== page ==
BURNETT: Tim and Rob, stay with me here. I want to go to Brian Todd, because he is near the home where Card was known to last be. A lot more police activity and FBI activity right now since they returned to the home.

Brian, I know we've got issues with lighting. But, you can see, tell us what you're seeing right now.

BRIAN TODD, CNN CORRESPONDENT: Right, Erin. The reason you have issues of lighting is because police are coming to all media positions where I am and told us to turn off lights because you're creating a dangerous situation for law enforcement if we had our lights on.

So, our lights are off. I'm going to step away from the camera. What we have just seen is multiple law enforcement vehicles coming up to the last known address of the suspect Robert Card. It is to the left of where those flashing lights are and kind of between the two sets of flashing lights into the left. I know you can't see anything between those two, but that is where it is.

There are a whole bunch of FBI and other law enforcement evidence trucks of just pulled in here. Of course, earlier, our team witnessed FBI and other law enforcement approach the house and used flash bangs to try to, you know, enter the house. That standard procedure according to our Miller, and Josh Carroll, that -- excuse me, Josh Campbell. That is almost standard procedure in any case where they try to approach a house and they're not sure whether the suspect might be in there or not.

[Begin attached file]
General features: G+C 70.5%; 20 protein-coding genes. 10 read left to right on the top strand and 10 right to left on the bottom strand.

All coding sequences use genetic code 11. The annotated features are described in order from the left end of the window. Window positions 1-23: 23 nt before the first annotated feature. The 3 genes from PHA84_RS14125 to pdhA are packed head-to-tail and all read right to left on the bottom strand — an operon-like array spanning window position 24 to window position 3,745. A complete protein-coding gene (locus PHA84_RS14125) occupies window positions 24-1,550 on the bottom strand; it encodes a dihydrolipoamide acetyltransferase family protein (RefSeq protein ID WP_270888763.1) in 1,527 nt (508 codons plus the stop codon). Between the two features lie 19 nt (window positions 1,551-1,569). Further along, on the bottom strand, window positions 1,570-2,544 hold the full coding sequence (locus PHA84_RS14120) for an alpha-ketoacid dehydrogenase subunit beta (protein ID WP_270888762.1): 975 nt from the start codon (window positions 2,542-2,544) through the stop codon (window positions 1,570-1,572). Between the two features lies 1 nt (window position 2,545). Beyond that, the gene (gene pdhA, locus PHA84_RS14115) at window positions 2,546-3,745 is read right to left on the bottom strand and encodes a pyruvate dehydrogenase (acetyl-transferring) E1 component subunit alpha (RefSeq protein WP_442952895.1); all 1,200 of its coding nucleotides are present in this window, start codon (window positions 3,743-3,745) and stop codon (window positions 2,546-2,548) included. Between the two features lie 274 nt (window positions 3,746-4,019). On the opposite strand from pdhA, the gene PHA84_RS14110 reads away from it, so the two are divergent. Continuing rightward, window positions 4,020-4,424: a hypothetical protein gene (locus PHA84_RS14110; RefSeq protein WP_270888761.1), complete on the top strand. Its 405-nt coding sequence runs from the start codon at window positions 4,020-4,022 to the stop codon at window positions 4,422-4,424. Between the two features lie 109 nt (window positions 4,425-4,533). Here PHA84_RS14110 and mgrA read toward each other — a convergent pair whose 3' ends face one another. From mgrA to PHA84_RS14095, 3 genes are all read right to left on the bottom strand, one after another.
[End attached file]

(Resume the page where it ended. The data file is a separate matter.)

They used flash bangs to try and just, obviously, for the shock effect in for the speed, to try and get into the house. After that, they were their processing staff, and then a bunch of law enforcement vehicles left, and of course now, they have just come back.

So, that's what you're seeing. There is someone speaking on a loudspeaker, I can't quite make out what he's saying.


UNIDENTIFIED MALE: Walk outside with your hands up.

TODD: Okay. One of my colleagues said he said walk outside (AUDIO GAP)

So, Erin, that's -- that is what I can tell you what we're witnessing right now. BURNETT: All right. Let's keep these pictures up while you're with us, if we can, while you can.

Tim, walk outside with your hands up, mass law enforcement, flash bangs. They obviously think he's in there right now.

CLEMENTE: They think he's somewhere right there. It does not mean he's necessarily in the house, the fact that they're moving to the left side of the house as the reporter just stated, might be that there's a wooded area or a shed or something. And it's possible that they saw movement, heard something, and so they're acting as if it's him, even if it might be a dog or another person. They have to treat it as if it is armed and dangerous individual right there.

BURNETT: Brian, is there anything else that they have said? I haven't heard the loudspeaker again?

You're under arrest.

TODD: Yeah, Erin.

UNIDENTIFIED MALE: You're under arrest, come out.

TODD: Okay, one person, one of the loud speaker, one of the people said, you're under arrest, come out with your hands up.

We also saw law enforcement personnel fanning into the field near his house to the left there before all this is unfolding. Now, look, you can see, they've got a spotlight on a window in the house. You can see that no. They have just said come out with your hands up, you are under arrest.